A central premise of libertarian political economy is that the emergent order is too complex to be effectively understood by individuals or groups. And yet libertarian political economists are claiming to understand past and potential iterations of the emergent order enough to make categorical statements about it.

Missing so far from the discussion is the idea that, however perverse it may sound to our finely honed, 21st century sensibilities, some slaves might have considered their situation "just" or to be expected given their circumstances, just as some women might have considered their 2nd class status a natural consequence of millenia of bible-based social theorizing and planning.

Doc Merlin writes:


We need to continue carrying the attack at the basics and fundamentals of socialism. Friedman, Hayek et al helped the fight against socialism, but the foundations of socialism never ever actually go away. The collectivist impulse and collectivist arguments don't really ever go away. For example: some socialists are now mis-interpreting Elinor Ostrom to try to say that private property is unnecessary.

The_Orlonater writes:

I'd like to suggest that we libertarians should stop using mass political democratic movements as a sign of libertarian tradition or advancement of the individual's rights. Take for example the women's suffrage movement in the late 19th century. Most of the active participants were ardent prohibitionists and pietist-millenialist types that wanted to impose their worldview on others through the State by democratic means. We should remember that our political philosophy is based on voluntarism, property rights, and rights of the individual; not of a popular group of individuals using force on another group. And also, I'm sure many of you are familiar with the public choice problems of mass political democracy.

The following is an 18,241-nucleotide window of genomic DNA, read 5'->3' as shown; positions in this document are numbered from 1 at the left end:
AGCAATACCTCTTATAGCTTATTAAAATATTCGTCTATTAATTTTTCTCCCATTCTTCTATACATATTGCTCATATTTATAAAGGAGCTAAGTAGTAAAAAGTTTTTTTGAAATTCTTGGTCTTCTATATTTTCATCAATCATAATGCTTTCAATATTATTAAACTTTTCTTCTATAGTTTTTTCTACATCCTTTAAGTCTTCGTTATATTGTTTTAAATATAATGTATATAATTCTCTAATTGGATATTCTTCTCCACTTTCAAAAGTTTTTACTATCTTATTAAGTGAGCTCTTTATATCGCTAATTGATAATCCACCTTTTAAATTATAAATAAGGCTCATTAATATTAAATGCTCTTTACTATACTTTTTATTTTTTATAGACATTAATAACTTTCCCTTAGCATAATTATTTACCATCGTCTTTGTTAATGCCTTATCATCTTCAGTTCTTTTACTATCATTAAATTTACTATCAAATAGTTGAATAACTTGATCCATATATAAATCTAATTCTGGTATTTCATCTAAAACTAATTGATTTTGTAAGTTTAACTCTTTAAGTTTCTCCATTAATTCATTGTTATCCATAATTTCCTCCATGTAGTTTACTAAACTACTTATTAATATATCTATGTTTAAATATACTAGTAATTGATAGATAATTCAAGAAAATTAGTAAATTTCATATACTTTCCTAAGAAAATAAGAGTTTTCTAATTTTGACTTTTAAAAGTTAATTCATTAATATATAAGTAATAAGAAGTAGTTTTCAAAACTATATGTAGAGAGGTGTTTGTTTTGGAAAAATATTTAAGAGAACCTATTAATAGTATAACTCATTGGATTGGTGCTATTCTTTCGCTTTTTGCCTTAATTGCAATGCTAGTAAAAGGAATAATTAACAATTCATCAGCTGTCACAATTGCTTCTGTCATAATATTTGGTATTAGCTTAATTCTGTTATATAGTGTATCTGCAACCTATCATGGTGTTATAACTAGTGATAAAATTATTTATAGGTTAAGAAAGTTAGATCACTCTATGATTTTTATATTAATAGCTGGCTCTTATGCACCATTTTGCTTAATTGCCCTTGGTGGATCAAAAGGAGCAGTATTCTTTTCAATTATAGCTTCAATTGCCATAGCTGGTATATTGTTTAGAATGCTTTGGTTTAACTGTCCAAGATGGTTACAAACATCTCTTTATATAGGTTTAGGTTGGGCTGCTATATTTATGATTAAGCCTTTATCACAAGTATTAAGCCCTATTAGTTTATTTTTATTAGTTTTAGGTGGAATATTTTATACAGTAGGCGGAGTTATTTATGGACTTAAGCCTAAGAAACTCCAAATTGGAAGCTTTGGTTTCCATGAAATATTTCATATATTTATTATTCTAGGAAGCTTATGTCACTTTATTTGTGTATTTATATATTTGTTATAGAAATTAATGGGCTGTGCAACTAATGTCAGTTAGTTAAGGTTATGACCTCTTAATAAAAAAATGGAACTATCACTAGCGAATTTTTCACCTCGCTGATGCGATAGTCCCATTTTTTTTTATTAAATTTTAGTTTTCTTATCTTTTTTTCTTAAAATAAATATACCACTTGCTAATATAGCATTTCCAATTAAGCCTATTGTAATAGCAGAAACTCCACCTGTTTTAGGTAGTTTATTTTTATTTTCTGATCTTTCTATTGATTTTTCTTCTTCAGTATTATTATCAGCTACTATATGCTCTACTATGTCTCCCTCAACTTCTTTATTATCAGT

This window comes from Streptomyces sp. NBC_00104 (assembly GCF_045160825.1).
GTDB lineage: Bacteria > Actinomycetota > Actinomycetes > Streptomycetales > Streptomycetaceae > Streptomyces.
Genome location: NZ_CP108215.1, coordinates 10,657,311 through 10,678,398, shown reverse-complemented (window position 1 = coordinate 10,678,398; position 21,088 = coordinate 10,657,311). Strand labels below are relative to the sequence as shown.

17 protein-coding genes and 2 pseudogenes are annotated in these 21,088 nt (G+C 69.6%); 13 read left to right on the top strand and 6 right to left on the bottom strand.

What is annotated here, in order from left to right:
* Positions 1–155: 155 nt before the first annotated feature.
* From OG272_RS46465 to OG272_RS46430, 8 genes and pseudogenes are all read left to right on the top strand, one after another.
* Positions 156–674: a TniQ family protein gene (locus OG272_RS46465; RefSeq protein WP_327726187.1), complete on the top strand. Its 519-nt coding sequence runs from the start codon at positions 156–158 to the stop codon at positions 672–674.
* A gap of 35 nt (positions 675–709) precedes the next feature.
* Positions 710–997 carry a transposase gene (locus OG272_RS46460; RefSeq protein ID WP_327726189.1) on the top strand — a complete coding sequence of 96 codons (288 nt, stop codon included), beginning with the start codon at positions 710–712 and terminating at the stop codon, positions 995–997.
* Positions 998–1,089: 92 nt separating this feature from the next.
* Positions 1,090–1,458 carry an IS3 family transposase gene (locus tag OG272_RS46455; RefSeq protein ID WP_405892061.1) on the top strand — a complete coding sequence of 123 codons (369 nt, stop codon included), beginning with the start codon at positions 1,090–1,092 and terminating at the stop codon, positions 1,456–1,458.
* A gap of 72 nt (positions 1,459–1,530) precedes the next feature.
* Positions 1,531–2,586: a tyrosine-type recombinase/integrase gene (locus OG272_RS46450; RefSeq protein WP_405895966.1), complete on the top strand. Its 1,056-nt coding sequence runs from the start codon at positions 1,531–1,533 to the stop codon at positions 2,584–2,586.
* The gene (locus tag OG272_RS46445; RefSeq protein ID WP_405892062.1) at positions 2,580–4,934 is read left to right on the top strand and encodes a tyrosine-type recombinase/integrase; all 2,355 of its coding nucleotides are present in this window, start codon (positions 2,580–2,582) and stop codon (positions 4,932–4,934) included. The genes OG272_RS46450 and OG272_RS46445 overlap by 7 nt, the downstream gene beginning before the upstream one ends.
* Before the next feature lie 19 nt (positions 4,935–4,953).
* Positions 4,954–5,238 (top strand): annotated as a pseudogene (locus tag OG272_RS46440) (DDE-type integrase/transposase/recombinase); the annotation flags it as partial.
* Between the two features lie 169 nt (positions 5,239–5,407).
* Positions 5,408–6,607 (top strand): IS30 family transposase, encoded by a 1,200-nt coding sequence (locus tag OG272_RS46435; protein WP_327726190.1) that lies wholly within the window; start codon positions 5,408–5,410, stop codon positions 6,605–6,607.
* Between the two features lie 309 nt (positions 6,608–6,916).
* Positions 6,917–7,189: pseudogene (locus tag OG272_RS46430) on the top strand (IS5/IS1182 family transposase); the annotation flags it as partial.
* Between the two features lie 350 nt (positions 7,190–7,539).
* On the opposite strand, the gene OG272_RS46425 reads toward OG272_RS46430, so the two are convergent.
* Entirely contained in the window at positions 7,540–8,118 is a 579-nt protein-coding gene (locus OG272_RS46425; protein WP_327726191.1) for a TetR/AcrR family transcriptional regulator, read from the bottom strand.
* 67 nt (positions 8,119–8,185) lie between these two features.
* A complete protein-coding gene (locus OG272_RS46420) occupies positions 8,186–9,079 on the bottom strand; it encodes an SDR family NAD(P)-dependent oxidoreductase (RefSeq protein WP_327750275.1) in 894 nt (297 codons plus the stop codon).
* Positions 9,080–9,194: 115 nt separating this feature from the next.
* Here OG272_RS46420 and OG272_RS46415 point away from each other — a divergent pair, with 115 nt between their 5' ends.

Contemplationist writes:


I think you're being, no offense, delusional if you think libertarians do not recognize public choice problems. No other ideological group pays more attention to, and uses public choice arguments than libertarians. Infact public choice, combined with cutting-edge ideas like Bryan Caplan's "Rational Irrationality" construct an extremely sophisticated libertarian understanding of democracy.
Though I will agree that as hunter-gatherer gene-carriers, we are all prone to politicking for primal factors and become unconstrained by our rational knowledge of public choice. This is Patri Friedman's idea.

kevin writes:

Seconding what Nico said above, Will isn't meaning to imply that a libertarian polity would set back the clock on rights for women and blacks. Rather, he is arguing that there was never a golden age of liberty, and that on net people are freer than ever before in the USA.

Actually I would argue that we're less free than we were in the late 1990s, but freer than we were in the 1950s.

Contemplationist writes:

I agree with kevin. On net, taking all the above concerns, 1995 - 2001 (before 9/11) were probably the most free

Karl Gallagher writes:

The federal government may have more power over me now than it would have in 1880 . . . but that's not the only constraint on freedom. Mayors and sheriffs used to have a lot more freedom to bully their constituents without anyone else hearing or caring. I can practice an oddball religion now without my neighbors lynching me as a witch. I can even take time to explore my hobbies instead of working the whole day long to keep food on the table. That's all a lot more important to me than the Feds knowing how much I make in a year.

Comments for this entry have been closed
Return to top